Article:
It is interesting that there are very few good films about music and there are very moments where cinematograph works “right” with music. I can recall literally a few moments where visual and woundable was working together “really good”; I would hardly name a whole film but just very short episodes. I remember in “Art of Piano” there was a short episode where Alfred Cortot at his late 80s was teaching his student. His play, his face and with his commentaries were like nothing else. (You must have a translation and to follow his every word, and at the very righ time)

Another interesting moment that I can recall now (listening Du Pre’s Beethoven sonatas) was in “Hilary and Jackie”. The film is very much controversial but there was a moment in there worth the price of whole admission. When Jacqueline was torched by multiple sclerosis attack and her mind was submerging into the drain of her memories there was a moment in there when the camera fast-descending into a black hole of Du Pre’s fantasies. That descends was “orchestrated” by Du Pre’s unparallel play of Elgar’s Cello concerto… You can’t mix visual and musical expressively with more effectiveness then that

The Cat


"I wish I could score everything for horns." - Richard Wagner. "Our writing equipment takes part in the forming of our thoughts." - Friedrich Nietzsche
11-22-2008 Post does not mapped to Knowledge Tree
twogoodears


Italy
Posts 112
Joined on 03-26-2008

Post #: 8
Post ID: 8931
Reply to: 8917
Soundtracks and music for films... any difference?
fiogf49gjkf0d
I've been an avid original soundtracks and film music collector for most of my life, and still I didn't find the PERFECT music for a movie... the classic, Alfred Newman's, Rozsa's, Hermann's, Williams', Horner's... them all did a superb job combined with director work, but IMO what really make a film & music connection is when, too seldom, music hints instead shouting at the audience... Nyman's the master, also Jocelyn Pook in Kubrick's "Eyes Wide Shut" and Laurent Petigand in Wim Wenders' "The Wings of Desire"... isn't a case great music comes from almost unknown composers... the director usually got trapped in some obscure music by chance and this very casual attitude is as mysterious as love and gives to these quite common practice an STP-like character and special quality.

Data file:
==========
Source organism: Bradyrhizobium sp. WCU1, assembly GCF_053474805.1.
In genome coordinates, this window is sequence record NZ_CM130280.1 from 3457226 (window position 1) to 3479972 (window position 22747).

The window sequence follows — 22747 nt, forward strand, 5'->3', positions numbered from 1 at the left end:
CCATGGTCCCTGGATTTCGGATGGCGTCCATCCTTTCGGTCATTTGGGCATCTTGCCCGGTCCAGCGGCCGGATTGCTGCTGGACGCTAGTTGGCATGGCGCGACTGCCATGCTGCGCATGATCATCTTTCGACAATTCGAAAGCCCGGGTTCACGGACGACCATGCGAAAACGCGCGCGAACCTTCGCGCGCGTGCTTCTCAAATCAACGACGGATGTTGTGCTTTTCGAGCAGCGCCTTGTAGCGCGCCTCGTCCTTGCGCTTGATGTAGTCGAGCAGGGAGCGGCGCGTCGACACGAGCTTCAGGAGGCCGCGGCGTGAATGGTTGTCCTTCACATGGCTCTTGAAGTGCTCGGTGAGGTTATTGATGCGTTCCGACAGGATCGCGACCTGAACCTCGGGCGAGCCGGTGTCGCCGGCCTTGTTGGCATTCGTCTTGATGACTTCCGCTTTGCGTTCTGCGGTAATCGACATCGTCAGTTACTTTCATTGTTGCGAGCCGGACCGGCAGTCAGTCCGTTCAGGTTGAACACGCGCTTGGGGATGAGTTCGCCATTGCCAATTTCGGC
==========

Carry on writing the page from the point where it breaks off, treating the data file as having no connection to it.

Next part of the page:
Sometimes music for films is still composed in an old-timey fashion - i.e. musicians are exposed to several views of film itself to absorb the moods, images, the message the director wished to give, etc.
It's like an accelerated exposure to emotions and life which is always behind a melody or a tune... after a sunset or a travel or... well, you got the idea... the process - being a job - is only someway forced.
A fascination... and a miracle if something special stands the abuse.
... then we have the skillfull Hollywood's soundtracks composers... they're clever artisans, the "know" how get tears in audience at the proper, right moment... like pressing an "ON/OFF" switch... well, they produce soundtracks.
... but what I tried to suggest above... it's different. It's true, unique, magic... it's music for films.         


"Use your ears as your eyes" - Gertrude Stein

Stefano
11-22-2008 Post does not mapped to Knowledge Tree
Romy the Cat


Boston, MA
Posts 9,287
Joined on 05-28-2004

Post #: 9
Post ID: 8935
Reply to: 8931
The cinematic imagination.
fiogf49gjkf0d

 twogoodears wrote:
I've been an avid original soundtracks and film music collector for most of my life, and still I didn't find the PERFECT music for a movie... the classic, Alfred Newman's, Rozsa's, Hermann's, Williams', Horner's... them all did a superb job combined with director work, but IMO what really make a film & music connection is when, too seldom, music hints instead shouting at the audience... Nyman's the master, also Jocelyn Pook in Kubrick's "Eyes Wide Shut" and Laurent Petigand in Wim Wenders' "The Wings of Desire"... isn't a case great music comes from almost unknown composers... the director usually got trapped in some obscure music by chance and this very casual attitude is as mysterious as love and gives to these quite common practice an STP-like character and special quality.
Sometimes music for films is still composed in an old-timey fashion - i.e. musicians are exposed to several views of film itself to absorb the moods, images, the message the director wished to give, etc.